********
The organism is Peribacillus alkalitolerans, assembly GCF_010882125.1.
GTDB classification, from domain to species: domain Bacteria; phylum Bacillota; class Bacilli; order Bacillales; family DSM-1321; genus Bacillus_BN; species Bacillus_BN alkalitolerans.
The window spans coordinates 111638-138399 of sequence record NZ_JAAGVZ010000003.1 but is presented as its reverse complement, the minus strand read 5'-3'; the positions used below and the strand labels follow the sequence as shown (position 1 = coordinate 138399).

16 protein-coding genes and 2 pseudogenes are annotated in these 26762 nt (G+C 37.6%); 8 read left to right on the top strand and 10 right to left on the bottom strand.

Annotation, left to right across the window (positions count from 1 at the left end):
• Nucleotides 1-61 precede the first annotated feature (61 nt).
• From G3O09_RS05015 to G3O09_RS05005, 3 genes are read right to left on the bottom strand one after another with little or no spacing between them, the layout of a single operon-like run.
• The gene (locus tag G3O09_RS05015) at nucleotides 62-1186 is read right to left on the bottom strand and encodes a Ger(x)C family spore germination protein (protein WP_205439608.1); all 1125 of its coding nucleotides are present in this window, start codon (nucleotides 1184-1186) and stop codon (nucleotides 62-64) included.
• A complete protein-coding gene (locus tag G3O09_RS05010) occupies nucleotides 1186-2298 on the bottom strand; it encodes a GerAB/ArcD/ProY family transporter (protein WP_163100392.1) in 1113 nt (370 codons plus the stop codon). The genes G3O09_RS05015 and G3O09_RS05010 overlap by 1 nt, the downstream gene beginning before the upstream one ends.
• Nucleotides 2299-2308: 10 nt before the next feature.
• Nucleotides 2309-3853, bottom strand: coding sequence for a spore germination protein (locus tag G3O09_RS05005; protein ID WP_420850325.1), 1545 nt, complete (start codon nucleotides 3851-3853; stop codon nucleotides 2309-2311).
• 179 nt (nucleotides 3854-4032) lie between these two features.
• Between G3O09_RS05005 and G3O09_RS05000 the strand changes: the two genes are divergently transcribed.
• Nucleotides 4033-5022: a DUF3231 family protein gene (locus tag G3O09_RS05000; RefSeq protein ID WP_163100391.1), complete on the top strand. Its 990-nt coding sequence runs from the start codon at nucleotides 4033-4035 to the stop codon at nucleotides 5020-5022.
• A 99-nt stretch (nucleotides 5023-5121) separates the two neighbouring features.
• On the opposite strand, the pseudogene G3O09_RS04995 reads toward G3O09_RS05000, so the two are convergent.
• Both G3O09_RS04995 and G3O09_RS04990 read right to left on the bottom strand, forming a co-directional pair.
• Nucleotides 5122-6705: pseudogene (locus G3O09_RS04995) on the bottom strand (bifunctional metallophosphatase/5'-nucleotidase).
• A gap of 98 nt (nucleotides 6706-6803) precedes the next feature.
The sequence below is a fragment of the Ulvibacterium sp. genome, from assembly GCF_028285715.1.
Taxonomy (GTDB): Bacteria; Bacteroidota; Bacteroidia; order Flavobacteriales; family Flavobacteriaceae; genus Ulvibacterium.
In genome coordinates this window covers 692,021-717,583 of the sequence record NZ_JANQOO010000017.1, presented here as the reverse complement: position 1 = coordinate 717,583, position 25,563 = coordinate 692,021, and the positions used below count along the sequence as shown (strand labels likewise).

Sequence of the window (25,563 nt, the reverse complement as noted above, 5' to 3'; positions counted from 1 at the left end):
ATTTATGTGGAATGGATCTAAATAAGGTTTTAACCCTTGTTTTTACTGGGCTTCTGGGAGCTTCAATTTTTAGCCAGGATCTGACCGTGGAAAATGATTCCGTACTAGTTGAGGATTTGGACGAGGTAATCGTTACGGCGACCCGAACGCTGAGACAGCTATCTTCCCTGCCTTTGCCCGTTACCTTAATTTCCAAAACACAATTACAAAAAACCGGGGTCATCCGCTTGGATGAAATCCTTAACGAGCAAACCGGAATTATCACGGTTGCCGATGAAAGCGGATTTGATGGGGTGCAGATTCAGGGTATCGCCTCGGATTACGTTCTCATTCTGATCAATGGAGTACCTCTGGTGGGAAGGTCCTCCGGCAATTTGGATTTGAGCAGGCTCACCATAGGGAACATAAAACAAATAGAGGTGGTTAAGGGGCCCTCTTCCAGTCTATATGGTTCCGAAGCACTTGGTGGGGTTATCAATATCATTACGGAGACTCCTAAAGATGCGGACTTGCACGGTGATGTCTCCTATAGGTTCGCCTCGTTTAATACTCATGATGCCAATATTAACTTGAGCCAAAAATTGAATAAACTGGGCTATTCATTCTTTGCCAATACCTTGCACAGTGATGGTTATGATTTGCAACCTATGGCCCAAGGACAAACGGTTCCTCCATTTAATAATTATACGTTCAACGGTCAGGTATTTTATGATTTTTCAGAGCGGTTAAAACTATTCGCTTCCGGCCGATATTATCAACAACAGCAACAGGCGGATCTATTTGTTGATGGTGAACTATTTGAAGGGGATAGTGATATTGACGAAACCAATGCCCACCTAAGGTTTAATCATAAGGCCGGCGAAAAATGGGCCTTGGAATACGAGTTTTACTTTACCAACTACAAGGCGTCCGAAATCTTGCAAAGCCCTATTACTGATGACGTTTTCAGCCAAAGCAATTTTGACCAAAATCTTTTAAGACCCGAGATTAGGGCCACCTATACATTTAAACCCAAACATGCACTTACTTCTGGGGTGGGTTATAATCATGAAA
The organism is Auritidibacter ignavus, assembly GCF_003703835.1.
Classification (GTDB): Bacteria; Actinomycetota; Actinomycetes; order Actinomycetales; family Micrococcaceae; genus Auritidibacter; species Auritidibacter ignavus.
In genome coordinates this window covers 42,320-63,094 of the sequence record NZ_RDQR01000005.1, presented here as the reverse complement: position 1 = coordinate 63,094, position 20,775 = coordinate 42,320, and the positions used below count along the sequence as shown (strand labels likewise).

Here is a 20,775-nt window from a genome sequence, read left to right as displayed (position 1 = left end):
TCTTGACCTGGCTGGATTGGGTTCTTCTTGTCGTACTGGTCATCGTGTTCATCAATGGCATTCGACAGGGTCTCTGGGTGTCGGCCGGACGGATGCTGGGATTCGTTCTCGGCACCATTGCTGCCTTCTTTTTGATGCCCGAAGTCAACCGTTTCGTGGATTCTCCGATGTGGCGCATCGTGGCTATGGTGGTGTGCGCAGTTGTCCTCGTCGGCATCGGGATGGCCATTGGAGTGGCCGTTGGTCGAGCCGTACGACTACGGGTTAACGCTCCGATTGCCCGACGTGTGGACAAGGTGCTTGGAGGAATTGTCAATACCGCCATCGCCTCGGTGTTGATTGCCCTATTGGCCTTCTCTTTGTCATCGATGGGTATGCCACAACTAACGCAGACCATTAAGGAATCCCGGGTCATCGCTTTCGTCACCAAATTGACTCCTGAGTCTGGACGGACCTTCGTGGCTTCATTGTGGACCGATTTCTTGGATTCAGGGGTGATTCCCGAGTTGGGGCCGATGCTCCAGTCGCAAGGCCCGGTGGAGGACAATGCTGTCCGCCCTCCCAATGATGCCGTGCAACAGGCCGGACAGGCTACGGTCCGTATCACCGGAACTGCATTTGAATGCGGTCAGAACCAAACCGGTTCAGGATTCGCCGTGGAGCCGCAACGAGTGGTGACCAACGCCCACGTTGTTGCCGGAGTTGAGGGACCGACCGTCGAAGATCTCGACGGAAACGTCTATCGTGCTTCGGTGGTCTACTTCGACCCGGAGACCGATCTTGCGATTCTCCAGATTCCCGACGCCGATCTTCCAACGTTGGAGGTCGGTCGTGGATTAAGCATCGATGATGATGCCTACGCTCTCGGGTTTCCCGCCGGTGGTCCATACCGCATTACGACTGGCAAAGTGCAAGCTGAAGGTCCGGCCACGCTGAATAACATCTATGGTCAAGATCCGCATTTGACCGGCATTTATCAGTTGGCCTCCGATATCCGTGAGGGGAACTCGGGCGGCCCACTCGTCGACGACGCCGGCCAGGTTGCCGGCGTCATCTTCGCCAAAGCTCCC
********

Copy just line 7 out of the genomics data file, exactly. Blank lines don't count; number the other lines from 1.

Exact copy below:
• From G3O09_RS05015 to G3O09_RS05005, 3 genes are read right to left on the bottom strand one after another with little or no spacing between them, the layout of a single operon-like run.